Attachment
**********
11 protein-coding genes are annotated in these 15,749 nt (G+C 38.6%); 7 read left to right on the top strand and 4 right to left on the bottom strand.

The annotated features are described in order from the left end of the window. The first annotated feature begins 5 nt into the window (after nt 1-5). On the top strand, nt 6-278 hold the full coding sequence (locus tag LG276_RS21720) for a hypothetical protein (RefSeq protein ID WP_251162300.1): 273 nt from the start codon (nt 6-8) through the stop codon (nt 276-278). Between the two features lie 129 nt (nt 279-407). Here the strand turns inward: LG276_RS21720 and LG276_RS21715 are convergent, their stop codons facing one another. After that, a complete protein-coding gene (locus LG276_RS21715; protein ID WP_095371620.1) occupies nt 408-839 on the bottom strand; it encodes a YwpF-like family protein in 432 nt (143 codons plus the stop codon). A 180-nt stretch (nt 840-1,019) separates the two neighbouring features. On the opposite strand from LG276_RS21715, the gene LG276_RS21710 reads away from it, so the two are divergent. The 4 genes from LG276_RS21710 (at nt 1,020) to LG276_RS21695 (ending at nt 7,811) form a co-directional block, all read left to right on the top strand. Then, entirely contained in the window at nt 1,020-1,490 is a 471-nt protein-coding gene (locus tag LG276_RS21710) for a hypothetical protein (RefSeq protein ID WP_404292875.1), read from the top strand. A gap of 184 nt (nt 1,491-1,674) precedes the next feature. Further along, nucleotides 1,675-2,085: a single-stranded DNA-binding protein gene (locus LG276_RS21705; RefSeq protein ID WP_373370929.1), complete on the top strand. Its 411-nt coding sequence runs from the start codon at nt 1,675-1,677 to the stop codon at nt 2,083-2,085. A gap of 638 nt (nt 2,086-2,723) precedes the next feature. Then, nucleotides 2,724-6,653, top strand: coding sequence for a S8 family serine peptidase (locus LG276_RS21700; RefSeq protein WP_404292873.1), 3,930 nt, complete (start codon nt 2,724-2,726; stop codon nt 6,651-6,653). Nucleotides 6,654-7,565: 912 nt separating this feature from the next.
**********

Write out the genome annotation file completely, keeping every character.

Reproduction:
11 protein-coding genes are annotated in these 15,749 nt (G+C 38.6%); 7 read left to right on the top strand and 4 right to left on the bottom strand.

The annotated features are described in order from the left end of the window. The first annotated feature begins 5 nt into the window (after nt 1-5). On the top strand, nt 6-278 hold the full coding sequence (locus tag LG276_RS21720) for a hypothetical protein (RefSeq protein ID WP_251162300.1): 273 nt from the start codon (nt 6-8) through the stop codon (nt 276-278). Between the two features lie 129 nt (nt 279-407). Here the strand turns inward: LG276_RS21720 and LG276_RS21715 are convergent, their stop codons facing one another. After that, a complete protein-coding gene (locus LG276_RS21715; protein ID WP_095371620.1) occupies nt 408-839 on the bottom strand; it encodes a YwpF-like family protein in 432 nt (143 codons plus the stop codon). A 180-nt stretch (nt 840-1,019) separates the two neighbouring features. On the opposite strand from LG276_RS21715, the gene LG276_RS21710 reads away from it, so the two are divergent. The 4 genes from LG276_RS21710 (at nt 1,020) to LG276_RS21695 (ending at nt 7,811) form a co-directional block, all read left to right on the top strand. Then, entirely contained in the window at nt 1,020-1,490 is a 471-nt protein-coding gene (locus tag LG276_RS21710) for a hypothetical protein (RefSeq protein ID WP_404292875.1), read from the top strand. A gap of 184 nt (nt 1,491-1,674) precedes the next feature. Further along, nucleotides 1,675-2,085: a single-stranded DNA-binding protein gene (locus LG276_RS21705; RefSeq protein ID WP_373370929.1), complete on the top strand. Its 411-nt coding sequence runs from the start codon at nt 1,675-1,677 to the stop codon at nt 2,083-2,085. A gap of 638 nt (nt 2,086-2,723) precedes the next feature. Then, nucleotides 2,724-6,653, top strand: coding sequence for a S8 family serine peptidase (locus LG276_RS21700; RefSeq protein WP_404292873.1), 3,930 nt, complete (start codon nt 2,724-2,726; stop codon nt 6,651-6,653). Nucleotides 6,654-7,565: 912 nt separating this feature from the next.